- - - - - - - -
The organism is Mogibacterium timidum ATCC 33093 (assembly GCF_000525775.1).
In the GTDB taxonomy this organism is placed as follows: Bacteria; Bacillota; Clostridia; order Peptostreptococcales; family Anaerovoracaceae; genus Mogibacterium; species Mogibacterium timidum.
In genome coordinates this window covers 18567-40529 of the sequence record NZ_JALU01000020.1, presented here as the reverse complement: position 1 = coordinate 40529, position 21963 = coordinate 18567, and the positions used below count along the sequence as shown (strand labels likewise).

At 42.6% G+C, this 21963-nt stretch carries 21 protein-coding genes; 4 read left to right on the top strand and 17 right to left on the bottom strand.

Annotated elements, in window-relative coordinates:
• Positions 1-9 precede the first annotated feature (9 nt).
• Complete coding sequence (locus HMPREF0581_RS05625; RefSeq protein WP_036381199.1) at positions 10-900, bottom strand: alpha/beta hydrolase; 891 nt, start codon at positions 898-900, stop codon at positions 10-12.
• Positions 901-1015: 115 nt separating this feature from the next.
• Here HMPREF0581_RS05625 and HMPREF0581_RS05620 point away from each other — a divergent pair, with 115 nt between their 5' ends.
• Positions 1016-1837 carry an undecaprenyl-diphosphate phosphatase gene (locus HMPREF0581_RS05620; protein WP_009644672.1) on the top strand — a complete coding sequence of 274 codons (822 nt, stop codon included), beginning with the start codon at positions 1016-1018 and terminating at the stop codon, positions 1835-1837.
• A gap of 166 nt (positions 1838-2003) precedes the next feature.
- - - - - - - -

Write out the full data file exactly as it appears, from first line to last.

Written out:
The organism is Mogibacterium timidum ATCC 33093 (assembly GCF_000525775.1).
In the GTDB taxonomy this organism is placed as follows: Bacteria; Bacillota; Clostridia; order Peptostreptococcales; family Anaerovoracaceae; genus Mogibacterium; species Mogibacterium timidum.
In genome coordinates this window covers 18567-40529 of the sequence record NZ_JALU01000020.1, presented here as the reverse complement: position 1 = coordinate 40529, position 21963 = coordinate 18567, and the positions used below count along the sequence as shown (strand labels likewise).

At 42.6% G+C, this 21963-nt stretch carries 21 protein-coding genes; 4 read left to right on the top strand and 17 right to left on the bottom strand.

Annotated elements, in window-relative coordinates:
• Positions 1-9 precede the first annotated feature (9 nt).
• Complete coding sequence (locus HMPREF0581_RS05625; RefSeq protein WP_036381199.1) at positions 10-900, bottom strand: alpha/beta hydrolase; 891 nt, start codon at positions 898-900, stop codon at positions 10-12.
• Positions 901-1015: 115 nt separating this feature from the next.
• Here HMPREF0581_RS05625 and HMPREF0581_RS05620 point away from each other — a divergent pair, with 115 nt between their 5' ends.
• Positions 1016-1837 carry an undecaprenyl-diphosphate phosphatase gene (locus HMPREF0581_RS05620; protein WP_009644672.1) on the top strand — a complete coding sequence of 274 codons (822 nt, stop codon included), beginning with the start codon at positions 1016-1018 and terminating at the stop codon, positions 1835-1837.
• A gap of 166 nt (positions 1838-2003) precedes the next feature.